Updated on 2022-10-18 by Adam Hardy
Many people who are worried about fossil fuel use have switched to domestic providers who offer expensive yet cheap wind and solar with low to zero CO2 emissions. The “cheap” price of renewable energy though isn’t helping with cost of living crisis. We know why the price of gas is off the scale. Even in 2021 already before the Ukraine war, Putin started cutting off the supply of natural gas piped to Europe from Russia.
The price of gas rose from 4p/kWh in 2021 to 15p or almost quadruple in autumn 2022. In the UK, we might not import gas directly from Russia, but the gas network is basically one huge pipeline, so there is only one price.
Because a lot of electricity is generated in gas-fuelled power stations, the price of electricity has shot up too, from 21p/kWh to 52p or almost treble.
With the huge prices for fossil fuels, the fossil fuel providers are making windfall profits through their intimate knowledge and experience of fossil fuel supply chains and markets. In a climate crisis where there are significant existential risks to civilisation if the world doesn’t decarbonise the global economy, the situation is obscenely ironic. Yet the way the energy market operates, every energy customer no matter how green they are or which provider they use has to pay those prices.
The energy market isn’t like any other for several reasons:
- energy generators can be either on demand (dispatchable) or weather-dependent
- electricity cannot currently be stored at a reasonable cost
- the wholesale market for energy generators is either spot (market price) or forward (contracted – essentially bulk buying)
- the domestic market – householders and businesses – allows for uncontrolled consumption of energy
- there is no direct contract between the energy generators and the end customers, unless the customer has signed up with a community energy scheme owning a solar farm or wind turbines
- the National Grid PLC running the whole system, predicts demand, balances supply from expensive fossil fuel power stations, cheap wind and solar, hydro, nuclear and the inter-connectors with foreign grids, and ensures there’s no wasted production or risk of black-outs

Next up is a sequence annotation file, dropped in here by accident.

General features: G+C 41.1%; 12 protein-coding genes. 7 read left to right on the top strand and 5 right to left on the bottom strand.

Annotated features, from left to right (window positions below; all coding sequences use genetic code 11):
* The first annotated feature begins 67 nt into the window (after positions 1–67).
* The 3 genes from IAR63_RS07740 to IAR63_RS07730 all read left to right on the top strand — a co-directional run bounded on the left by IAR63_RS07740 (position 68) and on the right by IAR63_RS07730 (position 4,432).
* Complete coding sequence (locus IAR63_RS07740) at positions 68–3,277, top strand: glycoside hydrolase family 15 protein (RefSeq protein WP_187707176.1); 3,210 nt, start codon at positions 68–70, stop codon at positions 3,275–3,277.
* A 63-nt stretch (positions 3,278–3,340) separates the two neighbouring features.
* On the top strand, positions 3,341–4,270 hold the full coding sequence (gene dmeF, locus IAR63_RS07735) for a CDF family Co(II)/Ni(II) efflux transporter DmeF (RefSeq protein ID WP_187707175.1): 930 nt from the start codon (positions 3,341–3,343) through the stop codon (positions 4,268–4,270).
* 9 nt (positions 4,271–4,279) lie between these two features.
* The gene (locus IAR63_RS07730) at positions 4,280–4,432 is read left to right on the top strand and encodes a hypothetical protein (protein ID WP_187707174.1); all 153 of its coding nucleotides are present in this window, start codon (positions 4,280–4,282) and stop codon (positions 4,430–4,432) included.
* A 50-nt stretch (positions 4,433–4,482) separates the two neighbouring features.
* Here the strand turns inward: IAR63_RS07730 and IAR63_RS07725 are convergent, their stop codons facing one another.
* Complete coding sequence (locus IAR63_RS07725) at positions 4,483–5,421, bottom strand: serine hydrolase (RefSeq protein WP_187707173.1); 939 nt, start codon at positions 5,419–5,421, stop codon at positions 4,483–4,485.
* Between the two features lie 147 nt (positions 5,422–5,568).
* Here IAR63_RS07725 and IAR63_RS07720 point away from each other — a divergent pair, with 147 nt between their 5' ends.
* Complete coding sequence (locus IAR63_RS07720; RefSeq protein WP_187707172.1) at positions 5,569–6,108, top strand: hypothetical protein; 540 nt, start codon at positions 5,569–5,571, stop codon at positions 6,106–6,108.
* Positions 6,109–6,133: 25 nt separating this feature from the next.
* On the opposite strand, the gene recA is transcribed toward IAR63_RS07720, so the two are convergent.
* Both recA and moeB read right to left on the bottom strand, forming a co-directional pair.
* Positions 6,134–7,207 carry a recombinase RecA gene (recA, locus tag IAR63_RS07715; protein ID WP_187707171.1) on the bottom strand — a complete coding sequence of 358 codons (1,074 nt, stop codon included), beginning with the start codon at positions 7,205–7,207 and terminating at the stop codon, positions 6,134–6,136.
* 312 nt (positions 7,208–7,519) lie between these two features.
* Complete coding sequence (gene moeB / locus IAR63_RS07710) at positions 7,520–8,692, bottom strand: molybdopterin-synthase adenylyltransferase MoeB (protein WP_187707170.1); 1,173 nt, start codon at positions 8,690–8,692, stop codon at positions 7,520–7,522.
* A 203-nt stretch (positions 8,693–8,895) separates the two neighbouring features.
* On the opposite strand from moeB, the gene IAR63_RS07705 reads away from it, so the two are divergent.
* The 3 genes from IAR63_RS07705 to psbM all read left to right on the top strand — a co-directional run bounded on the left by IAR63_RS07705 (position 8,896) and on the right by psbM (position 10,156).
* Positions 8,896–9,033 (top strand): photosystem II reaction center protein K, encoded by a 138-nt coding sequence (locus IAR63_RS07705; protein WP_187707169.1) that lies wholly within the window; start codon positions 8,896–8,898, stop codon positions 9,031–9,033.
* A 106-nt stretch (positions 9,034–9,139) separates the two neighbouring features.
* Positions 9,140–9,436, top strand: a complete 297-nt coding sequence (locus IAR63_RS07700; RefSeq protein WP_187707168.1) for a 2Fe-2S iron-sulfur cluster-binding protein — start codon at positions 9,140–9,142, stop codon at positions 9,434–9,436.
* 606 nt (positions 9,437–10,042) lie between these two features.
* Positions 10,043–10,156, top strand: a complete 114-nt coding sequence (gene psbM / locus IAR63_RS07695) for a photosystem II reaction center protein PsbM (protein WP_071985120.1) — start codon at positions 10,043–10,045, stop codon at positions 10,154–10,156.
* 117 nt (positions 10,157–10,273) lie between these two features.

- the so-called “marginal price” of electricity (the price per unit or kilowatt-hour (kWh) – a term borrowed from economics) varies from generator to generator
During the early hours of the night when energy demand on the national grid is lowest, the cheapest generation – hydro and wind – supplies a much greater proportion of the mix. So the supply is at its greenest and cleanest. But as demand on the grid increases to a daily peak between 4pm and 7pm, expensive fossil fuel-fired power stations supply more and more energy on the spot market. Peak time electricity is the dirtiest, because it is produced by the most expensive, mostly fossil fuelled power stations.
The UK National Grid’s energy market runs a reverse auction every 30 minutes, at which point energy generators compete to sell their energy to the grid. Units of energy produced and delivered to the grid during each half hour are paid at the same price, i.e. the highest price of the winning lowest offers for the amount of energy required.
One useful approach for households to reduce emissions would be to run all machines (washing machines, dryers, dishwashers, even freezers) on timers overnight. Signing up for a dual-tariff (day/night, or economy) would make it cheaper as well.
When cheap wind and solar suddenly get expensive
The problem with the way the market works is that the cheap wind and solar suppliers know what the minimum price for gas generated energy is, so they jack their prices up to the same level as gas during the peak hours when it’s a safe bet that demand on the national grid will require the gas-fired power stations as well as all the renewables they can supply.
This might make some great headlines about grasping greedy corporations, especially when the profits are channelled back to shareholders as dividends, but in this industry, no-one is doing anybody any favours and there are many other factors that make this a risk-fraught business for generators and suppliers. The sudden fall in demand during the COVID lockdowns of the pandemic caused several imprudent suppliers to go under.
According to the free-market-solves-everything mantra, this situation will remedy itself as the renewables companies invest their profits in expansion, making more cheap wind and solar energy and ousting fossil fuels completely. However government red tape and slow infrastructure development are holding renewables back so this investment is only happening slowly – too slowly to reduce the CO2 emissions from the energy sector to meet climate targets.
At the time of writing, the current UK Truss administration is considering a windfall tax on renewable energy suppliers or forcing them onto long-term supply contracts at lower rates. Long-term though, the best solution is to increase renewable generation, storage (battery etc) capacity, grid flexibility and decentralisation. This will reduce the amount of expensive gas-fired energy required as well as reduce the overall demand on the national grid.
The whole situation is hugely interesting and begs the question how the energy market would operate under the carbon currency based on carbon allowances. We can run some simulations of the market under a dual pricing system on Prof Steve Keen’s Minsky platform, to see how dual pricing would work on the reverse auction wholesale market, and what impact it would have on the strength of the price signal if the carbon token price was converted to cash and added to the market cash price. Read more on the carbon currency here and our research here.
More on the energy markets: the Energy Storage Issue.